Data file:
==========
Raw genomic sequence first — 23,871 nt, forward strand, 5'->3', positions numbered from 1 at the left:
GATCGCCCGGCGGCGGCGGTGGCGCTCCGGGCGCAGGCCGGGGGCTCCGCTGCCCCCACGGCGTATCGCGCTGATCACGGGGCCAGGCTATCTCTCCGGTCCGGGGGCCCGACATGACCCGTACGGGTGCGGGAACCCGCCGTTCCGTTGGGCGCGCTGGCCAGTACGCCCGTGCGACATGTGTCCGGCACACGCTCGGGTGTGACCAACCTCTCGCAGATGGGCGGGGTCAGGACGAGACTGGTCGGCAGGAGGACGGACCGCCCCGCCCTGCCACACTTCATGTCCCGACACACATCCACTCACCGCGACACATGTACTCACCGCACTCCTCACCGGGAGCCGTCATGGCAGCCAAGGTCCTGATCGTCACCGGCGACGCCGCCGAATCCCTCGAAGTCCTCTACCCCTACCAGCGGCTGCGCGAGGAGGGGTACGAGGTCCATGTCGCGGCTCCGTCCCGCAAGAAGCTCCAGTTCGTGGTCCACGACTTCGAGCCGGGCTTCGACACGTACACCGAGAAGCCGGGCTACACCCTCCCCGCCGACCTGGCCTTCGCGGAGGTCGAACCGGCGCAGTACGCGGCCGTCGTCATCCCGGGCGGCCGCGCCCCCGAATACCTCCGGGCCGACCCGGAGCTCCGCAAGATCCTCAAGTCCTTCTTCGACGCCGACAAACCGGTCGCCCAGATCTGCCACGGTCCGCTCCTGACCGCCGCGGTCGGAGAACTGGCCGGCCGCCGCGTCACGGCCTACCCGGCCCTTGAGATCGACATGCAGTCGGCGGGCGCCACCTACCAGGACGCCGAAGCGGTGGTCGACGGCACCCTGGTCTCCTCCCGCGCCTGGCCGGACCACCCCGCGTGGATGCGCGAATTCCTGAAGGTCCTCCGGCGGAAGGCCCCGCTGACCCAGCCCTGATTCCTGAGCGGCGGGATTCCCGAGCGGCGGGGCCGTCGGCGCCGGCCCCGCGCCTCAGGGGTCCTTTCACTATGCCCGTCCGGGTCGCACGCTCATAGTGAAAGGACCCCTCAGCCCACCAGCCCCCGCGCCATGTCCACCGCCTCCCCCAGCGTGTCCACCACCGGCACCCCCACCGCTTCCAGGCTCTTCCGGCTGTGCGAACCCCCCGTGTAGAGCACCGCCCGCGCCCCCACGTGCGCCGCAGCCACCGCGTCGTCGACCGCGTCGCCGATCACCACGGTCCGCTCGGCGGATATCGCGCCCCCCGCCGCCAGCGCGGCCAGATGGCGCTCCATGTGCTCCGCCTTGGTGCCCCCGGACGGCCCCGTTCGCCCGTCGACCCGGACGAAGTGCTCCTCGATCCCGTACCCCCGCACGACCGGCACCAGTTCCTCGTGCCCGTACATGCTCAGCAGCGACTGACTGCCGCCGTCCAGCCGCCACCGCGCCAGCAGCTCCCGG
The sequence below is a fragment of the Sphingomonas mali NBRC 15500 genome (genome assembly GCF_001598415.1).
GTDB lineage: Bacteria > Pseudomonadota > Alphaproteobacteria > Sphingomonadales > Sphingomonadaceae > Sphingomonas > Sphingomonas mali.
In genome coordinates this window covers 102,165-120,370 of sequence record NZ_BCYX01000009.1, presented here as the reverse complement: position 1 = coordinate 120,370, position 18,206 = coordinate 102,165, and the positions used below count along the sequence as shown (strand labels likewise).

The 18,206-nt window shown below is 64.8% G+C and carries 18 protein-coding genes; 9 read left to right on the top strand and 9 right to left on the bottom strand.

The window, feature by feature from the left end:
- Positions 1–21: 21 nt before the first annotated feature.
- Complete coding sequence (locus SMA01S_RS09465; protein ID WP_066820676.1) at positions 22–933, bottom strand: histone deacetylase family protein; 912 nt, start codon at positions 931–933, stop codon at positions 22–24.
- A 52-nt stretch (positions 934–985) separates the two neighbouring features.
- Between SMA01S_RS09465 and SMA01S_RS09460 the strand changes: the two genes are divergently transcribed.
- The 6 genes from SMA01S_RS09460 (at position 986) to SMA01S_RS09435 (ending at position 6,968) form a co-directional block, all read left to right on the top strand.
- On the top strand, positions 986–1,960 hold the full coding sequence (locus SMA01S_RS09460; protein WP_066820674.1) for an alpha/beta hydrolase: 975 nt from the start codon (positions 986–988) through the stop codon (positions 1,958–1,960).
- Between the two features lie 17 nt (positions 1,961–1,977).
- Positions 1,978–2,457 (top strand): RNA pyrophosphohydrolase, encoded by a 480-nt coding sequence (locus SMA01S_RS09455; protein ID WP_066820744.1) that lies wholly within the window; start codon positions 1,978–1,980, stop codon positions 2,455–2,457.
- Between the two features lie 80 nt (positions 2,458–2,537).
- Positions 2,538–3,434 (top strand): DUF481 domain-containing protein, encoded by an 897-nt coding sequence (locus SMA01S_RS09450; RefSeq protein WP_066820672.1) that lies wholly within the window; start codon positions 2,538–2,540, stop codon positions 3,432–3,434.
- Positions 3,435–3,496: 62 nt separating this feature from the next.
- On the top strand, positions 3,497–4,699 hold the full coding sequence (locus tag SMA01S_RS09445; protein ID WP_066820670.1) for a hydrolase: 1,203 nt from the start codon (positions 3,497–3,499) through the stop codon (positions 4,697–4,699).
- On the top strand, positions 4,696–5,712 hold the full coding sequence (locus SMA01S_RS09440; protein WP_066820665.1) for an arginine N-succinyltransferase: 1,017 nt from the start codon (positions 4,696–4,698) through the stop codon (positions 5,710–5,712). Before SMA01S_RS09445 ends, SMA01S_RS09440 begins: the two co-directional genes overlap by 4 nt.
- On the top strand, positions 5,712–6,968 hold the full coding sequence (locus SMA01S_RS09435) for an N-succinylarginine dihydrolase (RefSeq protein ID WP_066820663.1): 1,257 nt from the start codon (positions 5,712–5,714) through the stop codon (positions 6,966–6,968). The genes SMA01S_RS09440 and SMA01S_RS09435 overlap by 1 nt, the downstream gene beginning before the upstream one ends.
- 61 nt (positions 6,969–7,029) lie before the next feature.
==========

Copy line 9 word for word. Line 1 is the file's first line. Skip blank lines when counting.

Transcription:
- Complete coding sequence (locus SMA01S_RS09465; protein ID WP_066820676.1) at positions 22–933, bottom strand: histone deacetylase family protein; 912 nt, start codon at positions 931–933, stop codon at positions 22–24.